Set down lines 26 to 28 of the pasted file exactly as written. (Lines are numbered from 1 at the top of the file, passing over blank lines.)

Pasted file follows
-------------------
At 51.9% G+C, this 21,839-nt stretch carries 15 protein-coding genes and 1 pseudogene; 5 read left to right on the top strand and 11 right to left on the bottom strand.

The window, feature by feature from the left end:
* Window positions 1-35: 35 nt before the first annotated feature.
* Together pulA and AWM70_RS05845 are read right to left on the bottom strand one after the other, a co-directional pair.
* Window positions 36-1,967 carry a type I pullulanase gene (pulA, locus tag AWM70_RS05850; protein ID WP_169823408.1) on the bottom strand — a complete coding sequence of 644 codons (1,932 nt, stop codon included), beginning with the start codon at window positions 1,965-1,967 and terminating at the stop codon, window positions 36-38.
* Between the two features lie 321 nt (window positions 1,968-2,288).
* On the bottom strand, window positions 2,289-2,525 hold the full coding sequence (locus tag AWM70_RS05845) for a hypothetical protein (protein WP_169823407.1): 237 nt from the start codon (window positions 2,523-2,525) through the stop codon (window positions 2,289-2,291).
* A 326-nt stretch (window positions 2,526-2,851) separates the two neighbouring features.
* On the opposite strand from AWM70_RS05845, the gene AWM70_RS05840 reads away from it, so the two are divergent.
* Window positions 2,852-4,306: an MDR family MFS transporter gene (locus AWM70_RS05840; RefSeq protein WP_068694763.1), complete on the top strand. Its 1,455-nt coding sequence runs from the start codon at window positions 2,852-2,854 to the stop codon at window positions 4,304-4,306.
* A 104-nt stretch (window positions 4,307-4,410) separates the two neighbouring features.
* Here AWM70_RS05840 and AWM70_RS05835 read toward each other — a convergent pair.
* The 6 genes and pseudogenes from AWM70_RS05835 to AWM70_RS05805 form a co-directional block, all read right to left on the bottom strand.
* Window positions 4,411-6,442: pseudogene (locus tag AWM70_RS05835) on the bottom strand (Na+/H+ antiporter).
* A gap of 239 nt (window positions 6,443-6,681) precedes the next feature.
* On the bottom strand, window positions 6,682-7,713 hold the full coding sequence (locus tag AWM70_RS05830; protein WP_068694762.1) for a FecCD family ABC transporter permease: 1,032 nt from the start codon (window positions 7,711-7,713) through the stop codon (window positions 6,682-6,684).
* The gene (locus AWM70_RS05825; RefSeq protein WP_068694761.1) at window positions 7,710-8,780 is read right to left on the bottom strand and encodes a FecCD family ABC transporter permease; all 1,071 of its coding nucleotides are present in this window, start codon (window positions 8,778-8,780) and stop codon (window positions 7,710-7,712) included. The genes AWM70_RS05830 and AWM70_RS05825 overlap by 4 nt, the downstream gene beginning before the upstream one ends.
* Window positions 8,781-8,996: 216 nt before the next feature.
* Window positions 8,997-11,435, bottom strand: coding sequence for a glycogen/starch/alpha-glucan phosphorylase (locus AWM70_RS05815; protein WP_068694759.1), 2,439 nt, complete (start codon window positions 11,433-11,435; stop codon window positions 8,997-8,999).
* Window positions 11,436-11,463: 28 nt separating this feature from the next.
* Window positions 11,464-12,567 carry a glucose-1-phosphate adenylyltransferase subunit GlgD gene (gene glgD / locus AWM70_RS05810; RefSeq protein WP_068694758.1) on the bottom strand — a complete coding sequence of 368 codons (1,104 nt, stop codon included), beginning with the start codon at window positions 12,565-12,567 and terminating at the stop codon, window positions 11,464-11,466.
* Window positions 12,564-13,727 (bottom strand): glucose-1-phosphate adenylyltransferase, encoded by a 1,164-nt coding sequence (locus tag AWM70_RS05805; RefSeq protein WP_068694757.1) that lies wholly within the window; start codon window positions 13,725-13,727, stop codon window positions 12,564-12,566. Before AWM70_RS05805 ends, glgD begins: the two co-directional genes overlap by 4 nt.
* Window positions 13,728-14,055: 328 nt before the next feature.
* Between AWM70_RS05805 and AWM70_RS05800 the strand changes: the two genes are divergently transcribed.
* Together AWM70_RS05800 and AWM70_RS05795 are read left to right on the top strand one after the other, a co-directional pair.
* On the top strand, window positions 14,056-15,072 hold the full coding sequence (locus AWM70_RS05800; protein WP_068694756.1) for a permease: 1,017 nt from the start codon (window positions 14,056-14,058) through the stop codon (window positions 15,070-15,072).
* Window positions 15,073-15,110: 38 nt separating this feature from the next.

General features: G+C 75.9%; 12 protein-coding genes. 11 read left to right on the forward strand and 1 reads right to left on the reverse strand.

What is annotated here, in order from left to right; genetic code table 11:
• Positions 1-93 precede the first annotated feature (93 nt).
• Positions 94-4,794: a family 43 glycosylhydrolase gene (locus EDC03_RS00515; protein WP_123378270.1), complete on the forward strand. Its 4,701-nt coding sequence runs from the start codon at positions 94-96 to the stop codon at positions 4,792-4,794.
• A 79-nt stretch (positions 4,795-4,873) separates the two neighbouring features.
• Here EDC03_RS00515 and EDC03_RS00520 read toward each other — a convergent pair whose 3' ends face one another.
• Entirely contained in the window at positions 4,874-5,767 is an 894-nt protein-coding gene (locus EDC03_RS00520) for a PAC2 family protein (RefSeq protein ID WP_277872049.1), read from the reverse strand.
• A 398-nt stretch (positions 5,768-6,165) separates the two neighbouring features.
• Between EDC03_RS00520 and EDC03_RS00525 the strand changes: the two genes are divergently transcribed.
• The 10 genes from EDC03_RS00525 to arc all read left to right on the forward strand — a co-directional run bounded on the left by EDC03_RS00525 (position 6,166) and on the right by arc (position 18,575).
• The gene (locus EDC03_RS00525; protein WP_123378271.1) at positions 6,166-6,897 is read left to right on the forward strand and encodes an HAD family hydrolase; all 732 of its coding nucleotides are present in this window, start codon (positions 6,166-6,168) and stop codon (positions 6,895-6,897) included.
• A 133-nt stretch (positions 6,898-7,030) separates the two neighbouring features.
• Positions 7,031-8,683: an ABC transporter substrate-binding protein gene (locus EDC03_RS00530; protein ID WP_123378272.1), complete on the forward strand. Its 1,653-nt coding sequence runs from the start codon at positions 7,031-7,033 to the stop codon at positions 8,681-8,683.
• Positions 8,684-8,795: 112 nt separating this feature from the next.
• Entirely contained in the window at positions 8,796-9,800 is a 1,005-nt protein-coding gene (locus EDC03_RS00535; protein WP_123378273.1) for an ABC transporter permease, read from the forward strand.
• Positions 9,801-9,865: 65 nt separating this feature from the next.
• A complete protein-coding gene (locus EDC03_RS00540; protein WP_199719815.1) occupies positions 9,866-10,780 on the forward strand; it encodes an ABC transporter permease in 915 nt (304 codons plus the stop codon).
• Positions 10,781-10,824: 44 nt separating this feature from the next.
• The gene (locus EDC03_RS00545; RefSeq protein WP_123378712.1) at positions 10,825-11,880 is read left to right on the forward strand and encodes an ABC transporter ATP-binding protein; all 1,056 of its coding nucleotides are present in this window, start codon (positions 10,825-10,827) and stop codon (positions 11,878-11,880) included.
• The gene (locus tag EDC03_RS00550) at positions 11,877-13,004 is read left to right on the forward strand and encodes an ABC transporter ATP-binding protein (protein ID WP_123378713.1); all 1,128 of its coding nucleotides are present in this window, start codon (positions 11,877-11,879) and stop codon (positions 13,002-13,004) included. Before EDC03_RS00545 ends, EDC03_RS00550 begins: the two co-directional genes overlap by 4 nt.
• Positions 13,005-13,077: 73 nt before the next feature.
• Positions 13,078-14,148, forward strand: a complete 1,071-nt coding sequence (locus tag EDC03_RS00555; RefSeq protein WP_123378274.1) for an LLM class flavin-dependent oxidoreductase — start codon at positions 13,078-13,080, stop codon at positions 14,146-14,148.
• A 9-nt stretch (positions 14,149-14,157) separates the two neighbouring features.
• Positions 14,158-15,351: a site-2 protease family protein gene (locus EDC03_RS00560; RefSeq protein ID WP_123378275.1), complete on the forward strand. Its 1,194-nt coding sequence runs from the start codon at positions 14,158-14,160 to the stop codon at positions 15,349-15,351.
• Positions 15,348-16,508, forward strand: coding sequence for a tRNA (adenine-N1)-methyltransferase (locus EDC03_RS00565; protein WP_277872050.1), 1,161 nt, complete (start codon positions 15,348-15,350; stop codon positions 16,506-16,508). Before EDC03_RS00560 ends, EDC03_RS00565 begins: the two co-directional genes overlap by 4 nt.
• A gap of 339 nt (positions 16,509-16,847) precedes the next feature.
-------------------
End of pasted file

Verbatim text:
* On the top strand, window positions 14,056-15,072 hold the full coding sequence (locus AWM70_RS05800; protein WP_068694756.1) for a permease: 1,017 nt from the start codon (window positions 14,056-14,058) through the stop codon (window positions 15,070-15,072).
* Window positions 15,073-15,110: 38 nt separating this feature from the next.

General features: G+C 75.9%; 12 protein-coding genes. 11 read left to right on the forward strand and 1 reads right to left on the reverse strand.